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His first touch. On 89 minutes, Daniel Sturridge poked the ball into the net at the back post and it was a surprise. Not that it was his first goal since November 2017, or that it came after a collection of injuries but that West Ham United actually conceded from a corner.

By then, the Hammers were 3-0 down, sucker-punched by the precision, power and pace of the terrific trio of Mo Salah, Roberto Firmino and Sadio Mane.

The partisan Anfield protagonists in the crowd, those belting out ‘You’ll Never Walk Alone’ from minute one, became the antagonists of the West Ham back-line, driving them into their own box like a farmer herding his sheep into a pen.

And that was locked. No doubt about it. Any impression of a breakthrough out of their own half and suddenly the radar systems of Liverpool’s attack and midfield went to code red, pressing the ball at every opportunity. An ever continual cycle of torment in facing a human pinball machine, devoid of an understanding of giving up.

Manuel Pellegrini should’ve been an expert on this. As manager of Manchester City, he achieved the Premier League crown with a squad which broke the 100 goal barrier in a fast fluid action to match the likes of Luis Suarez at, ironically, Liverpool.

He would’ve discussed with his backroom staff of Brian Kidd and Ruben Cousillas of not just how to set out their own gameplan but how to react to adversity, the idea of essentially going to a plan B to react to opposition plans and mindsets.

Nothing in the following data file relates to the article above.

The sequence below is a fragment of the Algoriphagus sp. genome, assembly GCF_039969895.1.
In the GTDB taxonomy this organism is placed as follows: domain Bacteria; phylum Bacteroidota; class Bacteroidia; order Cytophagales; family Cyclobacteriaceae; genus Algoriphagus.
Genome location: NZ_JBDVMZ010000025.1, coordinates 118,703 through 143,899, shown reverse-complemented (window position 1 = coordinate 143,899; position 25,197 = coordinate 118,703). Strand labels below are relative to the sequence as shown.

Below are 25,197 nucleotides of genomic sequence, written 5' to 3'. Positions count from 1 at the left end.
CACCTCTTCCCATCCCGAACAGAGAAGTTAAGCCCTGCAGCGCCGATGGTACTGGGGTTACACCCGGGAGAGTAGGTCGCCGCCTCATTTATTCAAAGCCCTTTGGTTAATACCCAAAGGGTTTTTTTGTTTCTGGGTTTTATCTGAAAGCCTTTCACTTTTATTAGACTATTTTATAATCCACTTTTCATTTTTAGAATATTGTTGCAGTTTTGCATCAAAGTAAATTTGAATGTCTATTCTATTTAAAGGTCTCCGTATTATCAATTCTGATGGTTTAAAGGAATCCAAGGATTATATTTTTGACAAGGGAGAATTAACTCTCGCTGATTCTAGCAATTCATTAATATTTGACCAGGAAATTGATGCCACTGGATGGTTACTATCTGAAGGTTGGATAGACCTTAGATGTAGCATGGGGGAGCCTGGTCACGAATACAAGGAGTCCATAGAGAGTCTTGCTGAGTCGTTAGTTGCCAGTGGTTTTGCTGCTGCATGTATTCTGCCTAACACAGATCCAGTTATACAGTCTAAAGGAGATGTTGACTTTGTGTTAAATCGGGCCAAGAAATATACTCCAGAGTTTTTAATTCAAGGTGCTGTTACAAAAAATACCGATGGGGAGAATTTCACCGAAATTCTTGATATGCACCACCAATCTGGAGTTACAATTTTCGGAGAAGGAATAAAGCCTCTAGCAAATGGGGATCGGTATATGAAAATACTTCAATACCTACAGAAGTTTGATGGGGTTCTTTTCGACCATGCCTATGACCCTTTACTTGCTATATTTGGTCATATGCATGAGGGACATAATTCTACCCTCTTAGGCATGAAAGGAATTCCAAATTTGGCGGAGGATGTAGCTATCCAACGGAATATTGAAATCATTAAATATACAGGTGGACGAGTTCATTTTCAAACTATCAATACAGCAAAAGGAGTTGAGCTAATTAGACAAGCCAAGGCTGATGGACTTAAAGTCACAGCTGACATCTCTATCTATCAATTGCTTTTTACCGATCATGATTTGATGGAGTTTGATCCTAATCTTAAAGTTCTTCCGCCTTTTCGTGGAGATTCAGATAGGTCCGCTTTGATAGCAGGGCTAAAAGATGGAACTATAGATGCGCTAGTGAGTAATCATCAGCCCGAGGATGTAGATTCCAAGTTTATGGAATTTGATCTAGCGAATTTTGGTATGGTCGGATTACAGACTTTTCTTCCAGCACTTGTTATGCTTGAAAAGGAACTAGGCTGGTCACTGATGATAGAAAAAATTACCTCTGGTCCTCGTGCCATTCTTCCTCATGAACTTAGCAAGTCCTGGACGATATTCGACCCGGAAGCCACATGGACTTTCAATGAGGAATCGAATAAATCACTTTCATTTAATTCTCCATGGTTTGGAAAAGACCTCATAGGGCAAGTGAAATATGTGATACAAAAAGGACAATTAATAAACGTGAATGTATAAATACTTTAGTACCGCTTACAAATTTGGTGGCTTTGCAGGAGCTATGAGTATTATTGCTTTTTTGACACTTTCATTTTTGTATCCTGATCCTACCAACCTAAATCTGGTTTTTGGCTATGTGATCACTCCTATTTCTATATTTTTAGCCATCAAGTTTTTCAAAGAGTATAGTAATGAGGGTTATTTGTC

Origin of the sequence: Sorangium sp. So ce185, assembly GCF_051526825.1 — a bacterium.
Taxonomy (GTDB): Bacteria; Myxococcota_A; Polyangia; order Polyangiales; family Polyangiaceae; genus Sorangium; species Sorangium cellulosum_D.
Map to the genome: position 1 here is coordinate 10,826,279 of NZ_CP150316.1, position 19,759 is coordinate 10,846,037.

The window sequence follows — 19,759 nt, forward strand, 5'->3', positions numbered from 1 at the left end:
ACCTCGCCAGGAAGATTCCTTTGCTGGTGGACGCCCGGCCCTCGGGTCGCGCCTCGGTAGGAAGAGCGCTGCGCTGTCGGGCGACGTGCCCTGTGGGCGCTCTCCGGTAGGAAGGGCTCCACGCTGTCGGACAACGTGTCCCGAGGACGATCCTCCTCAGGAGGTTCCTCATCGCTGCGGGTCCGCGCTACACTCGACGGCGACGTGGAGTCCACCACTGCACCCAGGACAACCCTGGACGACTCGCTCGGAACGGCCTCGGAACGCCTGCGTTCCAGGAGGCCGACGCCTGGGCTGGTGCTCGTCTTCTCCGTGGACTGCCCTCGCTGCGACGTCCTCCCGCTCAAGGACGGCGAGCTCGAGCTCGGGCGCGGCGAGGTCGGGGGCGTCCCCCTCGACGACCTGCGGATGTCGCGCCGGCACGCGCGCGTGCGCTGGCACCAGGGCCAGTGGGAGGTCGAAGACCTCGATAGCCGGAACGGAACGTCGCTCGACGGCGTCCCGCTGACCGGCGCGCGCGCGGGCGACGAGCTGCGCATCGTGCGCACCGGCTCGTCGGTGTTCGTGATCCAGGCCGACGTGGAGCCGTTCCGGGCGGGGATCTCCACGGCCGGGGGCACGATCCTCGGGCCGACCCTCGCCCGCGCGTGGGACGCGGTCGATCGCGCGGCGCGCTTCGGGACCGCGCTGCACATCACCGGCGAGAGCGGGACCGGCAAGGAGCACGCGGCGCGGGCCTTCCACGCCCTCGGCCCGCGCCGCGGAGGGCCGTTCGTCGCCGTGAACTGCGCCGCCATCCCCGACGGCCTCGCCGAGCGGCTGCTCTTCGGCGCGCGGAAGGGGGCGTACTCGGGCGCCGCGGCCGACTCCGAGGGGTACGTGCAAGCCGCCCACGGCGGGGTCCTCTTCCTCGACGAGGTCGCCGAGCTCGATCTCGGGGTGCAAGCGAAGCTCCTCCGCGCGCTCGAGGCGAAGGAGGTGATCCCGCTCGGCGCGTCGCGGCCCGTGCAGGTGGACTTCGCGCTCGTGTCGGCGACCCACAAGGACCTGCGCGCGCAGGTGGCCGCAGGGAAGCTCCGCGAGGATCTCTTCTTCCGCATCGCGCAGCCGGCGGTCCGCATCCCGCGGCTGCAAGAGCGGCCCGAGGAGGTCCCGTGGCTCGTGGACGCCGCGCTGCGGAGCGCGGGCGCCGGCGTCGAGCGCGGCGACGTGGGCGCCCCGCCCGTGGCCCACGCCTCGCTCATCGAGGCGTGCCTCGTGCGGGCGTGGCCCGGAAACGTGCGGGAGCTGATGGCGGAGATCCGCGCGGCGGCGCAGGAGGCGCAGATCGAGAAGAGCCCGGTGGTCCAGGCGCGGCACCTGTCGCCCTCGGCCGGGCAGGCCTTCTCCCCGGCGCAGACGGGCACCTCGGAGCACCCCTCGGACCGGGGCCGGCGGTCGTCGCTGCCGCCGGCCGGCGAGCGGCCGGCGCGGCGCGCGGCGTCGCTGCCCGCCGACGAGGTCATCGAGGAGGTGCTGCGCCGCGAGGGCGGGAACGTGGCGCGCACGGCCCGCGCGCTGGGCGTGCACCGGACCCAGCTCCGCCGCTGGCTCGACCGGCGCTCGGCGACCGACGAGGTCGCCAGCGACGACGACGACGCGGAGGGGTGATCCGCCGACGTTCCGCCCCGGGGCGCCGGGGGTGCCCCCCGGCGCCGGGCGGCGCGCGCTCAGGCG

So the mind boggles why the Chilean decided to play a defensive line so high it wouldn’t have looked out of place in a New York Patriots game across the pond.

Of all the sides you want to set-up a back four of Ryan Fredericks, Fabian Balbuena, Angelo Ogbonna and Arthur Masuaku; Liverpool would probably be rock bottom of a list of clubs in world football let alone the league.

There’s one thing taking the game to the second favourites for the division at Anfield but to consistently offer gaps, however, tiny, was a fatal mistake so early on, the first goal arriving on 19 minutes.

Liverpool understandably reacted to Pellegrini’s tactical flaw and slowed the ball down at the back for longer than their usual patterns of play, tempting the Hammers defence to creep forward like prey, in a false sense of security in the outbreak.

Bang. In a few moments the ball flew over the top of the backline and suddenly the pressure increased, Naby Keita impressive and living up to the standard of the number eight shirt previously worn by Steven Gerrard.

The consistent concentration needed to play an effective high-line is paramount for success and West Ham simply didn’t have that, failing to either track players switching wings or catching the opposition out through the offside trap, Mane’s goal a metaphor for that abject attempt.

Yet there were signs of improvement in defensive awareness. On Mane’s second goal, there was no doubt that he broke free between Balbuena and Ogbonna in an offside position, so the Hammers can consider themselves unfortunate in that instance.

Meanwhile, the lack of midfield alertness from Mark Noble and Jack Wilshere didn’t do their defence any favours. A high-line has got a far greater chance of success if the opposition cannot maintain control of pockets of space to provide service through the wide channels, whether that be on the ground or through the aerial route.

Lukas Fabianski commonly raced off his line in a fashion in a manner of a 100m sprinter training on their start off the blocks, such was the regularity of the Pole’s action throughout the 90 minutes.

Ideal preparation for the Etihad Stadium, Old Trafford and Stamford Bridge then.

A sense of naivety overwhelmed any perception of aura that surrounded West Ham’s altered defence but if they perform similarly against Bournemouth tomorrow and fail then that could turn to ignorance. Even after two games of the season.

The dilemma that now faces Pellegrini is not just whether to stick or twist regarding a high-line but to establish an overall structure that allows a technically talented squad to take the game to and in that sense away from the opposition.

No understatement at all then to say that West Ham’s season starts on matchday two.